15% of the time the software will incorrectly identify a terrorist as an innocent person. From a security standpoint, that's not a problem, the next camera will catch them. The problem is that 20% of the time the system will flag an innocent person as a terrorist. That's a massive problem, and here's why. Boston's Logan airport handles about 2.5 million passengers every month. 20% of that is about 500,000 false alarms every month, or one false alarm about every five seconds 24 hours a day, seven days a week. Just how long do you think the security people will put up with that before they start treating every alarm as a false alarm, and ignoring it totally? This facial recognition system needs an error rate of more like 0.00002% before it's going to be much use for anything.
That's the nature of the law (and the fact that non-US persons aren't actually under the jurisdiction of the US Constitution in the first place)
Perhaps this is an interpretation of the Constitution that needs to change. If you read through the US Constitution, it could be argued that most US Citizens don't fall under the jurisdiction of the Constitution either. The U.S. Constitution, as written, applies to the government of the United States, not the citizens. The fourth amendment to the US Constitution starts out `The Right of the people`, so unless you are going to define non-US citizens as somehow not people, that clause pretty much has to apply to everyone. In the 1700`s when that constitution was written, that interpretation made sense, since if your papers were within the reach of US law enforcement, you were probably a US citizen living in the United States. In a world of global electronic communications, that assumption is no longer true.
Ah, but disagreeing with a government, any government, is obviously terrorism. After all, if someone will disagree with one government, they might disagree with another too, like our government. The government can't allow that, so anyone daring to disagree must be swiftly punished, no matter which government they are disagreeing with.
Given the NSA's willingness to lie to those in charge, it's pretty obvious that nothing the NSA says can be trusted. That would include the intelligence reports that are the NSA's entire reason for existing. There's no reason to pay for reports you can't trust, so why not fire the entire agency, and divert the money elsewhere to something that's at least useful for more than a good source of bird cage liner material.
So at the same time as they are building up the world's biggest database of private information, they are also pissing off hackers around the world, and getting rid of 90% of the people who maintain their computer security. What could possibly go wrong with that.
In order to do what he did, I'd think Snowden had to believe:
1. That he had sufficient understanding of what he was leaking to make truthful judgments about it;
Given that his job was to analyze the intelligence gathered via this system, I think we can assume that to be true.
2. That his understanding and interpretation of the Constitution was superior to that of the Legislative branch and much, if not most, of Congress;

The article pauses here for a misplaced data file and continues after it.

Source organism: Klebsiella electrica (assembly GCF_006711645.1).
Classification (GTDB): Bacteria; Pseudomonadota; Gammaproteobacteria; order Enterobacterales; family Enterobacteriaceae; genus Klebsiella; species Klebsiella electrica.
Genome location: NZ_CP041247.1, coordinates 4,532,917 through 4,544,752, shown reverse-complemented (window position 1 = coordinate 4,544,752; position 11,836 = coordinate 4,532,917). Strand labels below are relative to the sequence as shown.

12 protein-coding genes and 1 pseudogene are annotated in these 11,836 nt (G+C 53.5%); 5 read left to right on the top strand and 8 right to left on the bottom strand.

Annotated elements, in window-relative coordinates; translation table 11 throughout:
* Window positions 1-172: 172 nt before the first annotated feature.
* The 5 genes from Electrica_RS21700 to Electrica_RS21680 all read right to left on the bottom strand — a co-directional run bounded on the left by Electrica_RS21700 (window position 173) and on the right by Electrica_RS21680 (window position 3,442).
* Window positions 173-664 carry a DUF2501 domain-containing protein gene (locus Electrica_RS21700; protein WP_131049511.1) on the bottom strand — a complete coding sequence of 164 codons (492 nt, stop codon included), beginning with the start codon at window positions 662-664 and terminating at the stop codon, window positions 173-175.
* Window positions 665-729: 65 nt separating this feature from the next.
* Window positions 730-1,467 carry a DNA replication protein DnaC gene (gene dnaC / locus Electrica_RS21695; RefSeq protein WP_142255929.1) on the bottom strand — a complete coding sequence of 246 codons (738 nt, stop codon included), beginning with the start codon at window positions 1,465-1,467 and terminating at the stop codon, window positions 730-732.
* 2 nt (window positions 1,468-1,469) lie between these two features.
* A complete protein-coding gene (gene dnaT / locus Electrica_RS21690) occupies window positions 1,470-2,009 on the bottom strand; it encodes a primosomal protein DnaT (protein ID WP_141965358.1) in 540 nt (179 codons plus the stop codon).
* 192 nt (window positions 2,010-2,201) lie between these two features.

More like his understanding and interpretation of what was actually going on was far superior to that of the Legislative branch and much, if not most, of Congress. How many members of Congress have since come forward and said they didn't vote for that kind of spying, or didn't understand how widespread it was?
3. That his understanding and interpretation of the Constitution was superior to that of the Executive branch which is headed by a Constitutional lawyer;
Understanding the legality is one thing, being willing to stay within the law is another. All the evidence seen so far is that members of the executive branch were either willfully blind to violations of the constitution or else intentionally twisting the interpretation of the constitution in order to justify their actions.
4. That his understanding and interpretation of the Constitution was superior to that of the Judicial branch;
One court. One that deliberates in secret, that hears only one side of the story, and that produces judgements that are also secret.
If you don`t think one court can get things wrong, then I`d like you to explain why the rest of the legal system needs to have multiple levels of appeals to higher authority.
Re: foreigners likely actually DO have rights under the constitution
Most of the United States Constitution doesn't even apply to US citizens, and never did. When you read the constitution, you find that it's really a list of things the government is required to do, along with a bunch of things the goverment is forbidden to do. For example, US citizens do not have the right to speak freely. Instead, the United States Government is forbidden to restrict what people may say. The only way this can be applied to only US citizens is if the United States considers everyone not a US citizen to be somehow not a person.
Then again, given how little the US military seems to care about the harm done to innocent civilians in the war on terror, maybe the government does see non US citizens as subhuman.
The whole thing is a CIA plot to replace the government of North Korea.
The plan is to get a whole bunch of IP rights in North Korea. When they later apply to the North Korean courts to enforce those rights, the entire North Korean government will die laughing.
The funny thing is that none of the documents Snowden has leaked have revealed anything that could be considered a legitimate intelligence operation. What they have revealed is a massive illegal intelligence operation that at best makes any legitimate intelligence operation harder by burying important clues in a tsunami of irrelevant details.